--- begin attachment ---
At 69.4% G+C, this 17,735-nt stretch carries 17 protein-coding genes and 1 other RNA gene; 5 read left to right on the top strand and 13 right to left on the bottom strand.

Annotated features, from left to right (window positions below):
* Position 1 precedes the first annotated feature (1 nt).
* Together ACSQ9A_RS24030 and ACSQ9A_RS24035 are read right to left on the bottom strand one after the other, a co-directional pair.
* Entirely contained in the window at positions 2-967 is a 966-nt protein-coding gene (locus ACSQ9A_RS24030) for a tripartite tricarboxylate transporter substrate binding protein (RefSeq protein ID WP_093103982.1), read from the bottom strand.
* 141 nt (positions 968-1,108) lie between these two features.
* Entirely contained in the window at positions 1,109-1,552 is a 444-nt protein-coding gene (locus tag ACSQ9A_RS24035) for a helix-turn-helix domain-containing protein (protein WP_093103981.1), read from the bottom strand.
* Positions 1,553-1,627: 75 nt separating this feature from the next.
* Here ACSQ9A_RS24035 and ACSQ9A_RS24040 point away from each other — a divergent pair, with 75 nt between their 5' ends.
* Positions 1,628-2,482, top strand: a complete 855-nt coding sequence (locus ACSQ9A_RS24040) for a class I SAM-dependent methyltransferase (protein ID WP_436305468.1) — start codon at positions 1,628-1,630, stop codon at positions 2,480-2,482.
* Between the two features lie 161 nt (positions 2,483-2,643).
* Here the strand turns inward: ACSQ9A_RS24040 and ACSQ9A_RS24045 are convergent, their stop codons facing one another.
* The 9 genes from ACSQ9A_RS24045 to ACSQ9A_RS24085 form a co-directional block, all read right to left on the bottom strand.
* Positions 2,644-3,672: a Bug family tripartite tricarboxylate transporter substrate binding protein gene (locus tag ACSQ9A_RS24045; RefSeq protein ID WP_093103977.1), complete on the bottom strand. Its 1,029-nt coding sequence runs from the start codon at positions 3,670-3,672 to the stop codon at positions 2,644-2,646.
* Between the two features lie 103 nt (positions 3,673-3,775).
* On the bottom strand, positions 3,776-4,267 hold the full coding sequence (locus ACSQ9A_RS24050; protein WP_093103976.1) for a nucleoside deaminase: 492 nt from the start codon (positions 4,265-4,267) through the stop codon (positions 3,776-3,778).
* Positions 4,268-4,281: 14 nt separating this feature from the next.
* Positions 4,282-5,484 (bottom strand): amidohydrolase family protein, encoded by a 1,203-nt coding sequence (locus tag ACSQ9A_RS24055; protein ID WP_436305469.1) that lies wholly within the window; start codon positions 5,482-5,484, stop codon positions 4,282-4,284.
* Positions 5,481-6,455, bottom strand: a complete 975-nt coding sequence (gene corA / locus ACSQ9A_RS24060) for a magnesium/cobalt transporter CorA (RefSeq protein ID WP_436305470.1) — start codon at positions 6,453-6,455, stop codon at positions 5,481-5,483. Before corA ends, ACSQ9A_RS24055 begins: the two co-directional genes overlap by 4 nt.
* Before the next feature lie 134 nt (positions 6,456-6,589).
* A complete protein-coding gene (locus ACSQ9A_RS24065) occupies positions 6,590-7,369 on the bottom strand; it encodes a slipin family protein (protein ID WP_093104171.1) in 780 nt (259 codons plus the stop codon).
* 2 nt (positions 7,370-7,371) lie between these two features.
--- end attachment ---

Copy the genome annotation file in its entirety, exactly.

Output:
At 69.4% G+C, this 17,735-nt stretch carries 17 protein-coding genes and 1 other RNA gene; 5 read left to right on the top strand and 13 right to left on the bottom strand.

Annotated features, from left to right (window positions below):
* Position 1 precedes the first annotated feature (1 nt).
* Together ACSQ9A_RS24030 and ACSQ9A_RS24035 are read right to left on the bottom strand one after the other, a co-directional pair.
* Entirely contained in the window at positions 2-967 is a 966-nt protein-coding gene (locus ACSQ9A_RS24030) for a tripartite tricarboxylate transporter substrate binding protein (RefSeq protein ID WP_093103982.1), read from the bottom strand.
* 141 nt (positions 968-1,108) lie between these two features.
* Entirely contained in the window at positions 1,109-1,552 is a 444-nt protein-coding gene (locus tag ACSQ9A_RS24035) for a helix-turn-helix domain-containing protein (protein WP_093103981.1), read from the bottom strand.
* Positions 1,553-1,627: 75 nt separating this feature from the next.
* Here ACSQ9A_RS24035 and ACSQ9A_RS24040 point away from each other — a divergent pair, with 75 nt between their 5' ends.
* Positions 1,628-2,482, top strand: a complete 855-nt coding sequence (locus ACSQ9A_RS24040) for a class I SAM-dependent methyltransferase (protein ID WP_436305468.1) — start codon at positions 1,628-1,630, stop codon at positions 2,480-2,482.
* Between the two features lie 161 nt (positions 2,483-2,643).
* Here the strand turns inward: ACSQ9A_RS24040 and ACSQ9A_RS24045 are convergent, their stop codons facing one another.
* The 9 genes from ACSQ9A_RS24045 to ACSQ9A_RS24085 form a co-directional block, all read right to left on the bottom strand.
* Positions 2,644-3,672: a Bug family tripartite tricarboxylate transporter substrate binding protein gene (locus tag ACSQ9A_RS24045; RefSeq protein ID WP_093103977.1), complete on the bottom strand. Its 1,029-nt coding sequence runs from the start codon at positions 3,670-3,672 to the stop codon at positions 2,644-2,646.
* Between the two features lie 103 nt (positions 3,673-3,775).
* On the bottom strand, positions 3,776-4,267 hold the full coding sequence (locus ACSQ9A_RS24050; protein WP_093103976.1) for a nucleoside deaminase: 492 nt from the start codon (positions 4,265-4,267) through the stop codon (positions 3,776-3,778).
* Positions 4,268-4,281: 14 nt separating this feature from the next.
* Positions 4,282-5,484 (bottom strand): amidohydrolase family protein, encoded by a 1,203-nt coding sequence (locus tag ACSQ9A_RS24055; protein ID WP_436305469.1) that lies wholly within the window; start codon positions 5,482-5,484, stop codon positions 4,282-4,284.
* Positions 5,481-6,455, bottom strand: a complete 975-nt coding sequence (gene corA / locus ACSQ9A_RS24060) for a magnesium/cobalt transporter CorA (RefSeq protein ID WP_436305470.1) — start codon at positions 6,453-6,455, stop codon at positions 5,481-5,483. Before corA ends, ACSQ9A_RS24055 begins: the two co-directional genes overlap by 4 nt.
* Before the next feature lie 134 nt (positions 6,456-6,589).
* A complete protein-coding gene (locus ACSQ9A_RS24065) occupies positions 6,590-7,369 on the bottom strand; it encodes a slipin family protein (protein ID WP_093104171.1) in 780 nt (259 codons plus the stop codon).
* 2 nt (positions 7,370-7,371) lie between these two features.